“Give me the car please, Daniel, and we’ll find you something else to do.”
“I don’t want to.”
I hold out my hand, he hides the car behind his back.
“I know you don’t want to, but I didn’t want you to keep bashing my table, and you did anyway. Give me the car.”
“Daniel, you can either give me that car on your own, or I will take it from you.”
“I don’t want to! I don’t want you to have the car!”
I pull his arm out from behind his back. He tightens his grip on the car.
“Then I will have to take it.”
I take the car from him and send him to the quiet stair — for defiance, not for bashing my chair.
“When I tell you to do something, Daniel, I expect you to do it on your own. If I have to make you, you sit on the quiet stair.”
Exit Daniel to the quiet stair, howling. (Where, surprisingly, he stays. The one rule he keeps without resistance. Weird, I know.)
So Daniel is Daisy — feisty and defiant.
And Poppy? Poppy is poor Indie, slinking away to hide in a corner. When Daniel is being scolded, or suffering some natural consequences, or howling in outraged indignation that Mary actually followed through on the promised consequences (which should not come as a surprise, geez) … Poppy suffers. Daniel is probably suffering too, in his own way, but that doesn’t bother me. That’s self-inflicted and well-deserved. But poor Poppy? She doesn’t deserve this level of stress and angst. And no matter how calmly I deal with the situation, it’s a conflict, and Poppy is stressed.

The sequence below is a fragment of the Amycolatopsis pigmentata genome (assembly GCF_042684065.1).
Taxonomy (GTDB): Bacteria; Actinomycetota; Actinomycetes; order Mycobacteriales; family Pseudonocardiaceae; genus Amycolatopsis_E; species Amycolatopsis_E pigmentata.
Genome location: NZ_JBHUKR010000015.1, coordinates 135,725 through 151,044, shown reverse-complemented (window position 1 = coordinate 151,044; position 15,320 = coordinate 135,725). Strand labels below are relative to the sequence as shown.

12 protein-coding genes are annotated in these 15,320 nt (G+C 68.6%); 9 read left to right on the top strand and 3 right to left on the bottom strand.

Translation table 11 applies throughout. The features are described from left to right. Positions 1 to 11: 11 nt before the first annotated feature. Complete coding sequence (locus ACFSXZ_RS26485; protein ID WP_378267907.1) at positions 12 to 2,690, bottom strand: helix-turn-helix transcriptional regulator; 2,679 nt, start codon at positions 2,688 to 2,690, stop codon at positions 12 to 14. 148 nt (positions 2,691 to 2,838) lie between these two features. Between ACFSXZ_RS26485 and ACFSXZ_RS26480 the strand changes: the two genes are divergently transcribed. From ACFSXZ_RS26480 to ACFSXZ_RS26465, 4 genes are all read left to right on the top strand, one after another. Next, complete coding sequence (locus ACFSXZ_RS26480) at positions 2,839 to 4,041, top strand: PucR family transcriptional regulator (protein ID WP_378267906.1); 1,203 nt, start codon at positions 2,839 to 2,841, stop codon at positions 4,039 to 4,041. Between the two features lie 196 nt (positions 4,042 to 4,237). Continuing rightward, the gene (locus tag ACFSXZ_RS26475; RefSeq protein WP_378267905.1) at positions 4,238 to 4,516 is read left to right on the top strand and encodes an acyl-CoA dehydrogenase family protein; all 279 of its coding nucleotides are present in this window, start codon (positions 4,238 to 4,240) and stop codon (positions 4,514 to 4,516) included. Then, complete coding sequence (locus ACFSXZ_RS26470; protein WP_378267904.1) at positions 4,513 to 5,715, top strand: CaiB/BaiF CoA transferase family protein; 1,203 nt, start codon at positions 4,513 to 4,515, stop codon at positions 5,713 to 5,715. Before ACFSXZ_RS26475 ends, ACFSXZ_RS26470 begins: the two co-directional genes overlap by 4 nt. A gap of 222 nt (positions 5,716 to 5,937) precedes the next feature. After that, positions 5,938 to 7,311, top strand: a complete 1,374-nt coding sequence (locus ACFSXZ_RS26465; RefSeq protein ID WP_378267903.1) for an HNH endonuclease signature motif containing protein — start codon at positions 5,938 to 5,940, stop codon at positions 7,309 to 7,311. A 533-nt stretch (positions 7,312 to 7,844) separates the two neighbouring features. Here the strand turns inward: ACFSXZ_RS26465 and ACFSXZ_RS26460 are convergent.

Nor am I always calm. Most times, I manage all this calmly. But some days, if it’s been the 47th repeat of this pattern in a single [expletive deleted] morning, my intensity cranks up jest a titch. Yesterday afternoon, I actually shouted.
If you knew me in real life, that would tell you a lot. I never shout.
I shouted. Daniel howled. Poppy ran to the far corner of the room, yipping out a strangulated, “O-oh, dear!”, and burst into tears.
Oh, the guilt.
I leave Daniel howling on the quiet stair. He’s had all the attention I have any intention of giving him for a while. It’s arguable he got more than he should have. His howls are not distress, anyway, but astonished and angry regret at having lost the battle. I take Poppy gently to another room where Daniels roars are somewhat muted. We snuggle. I comfort and soothe.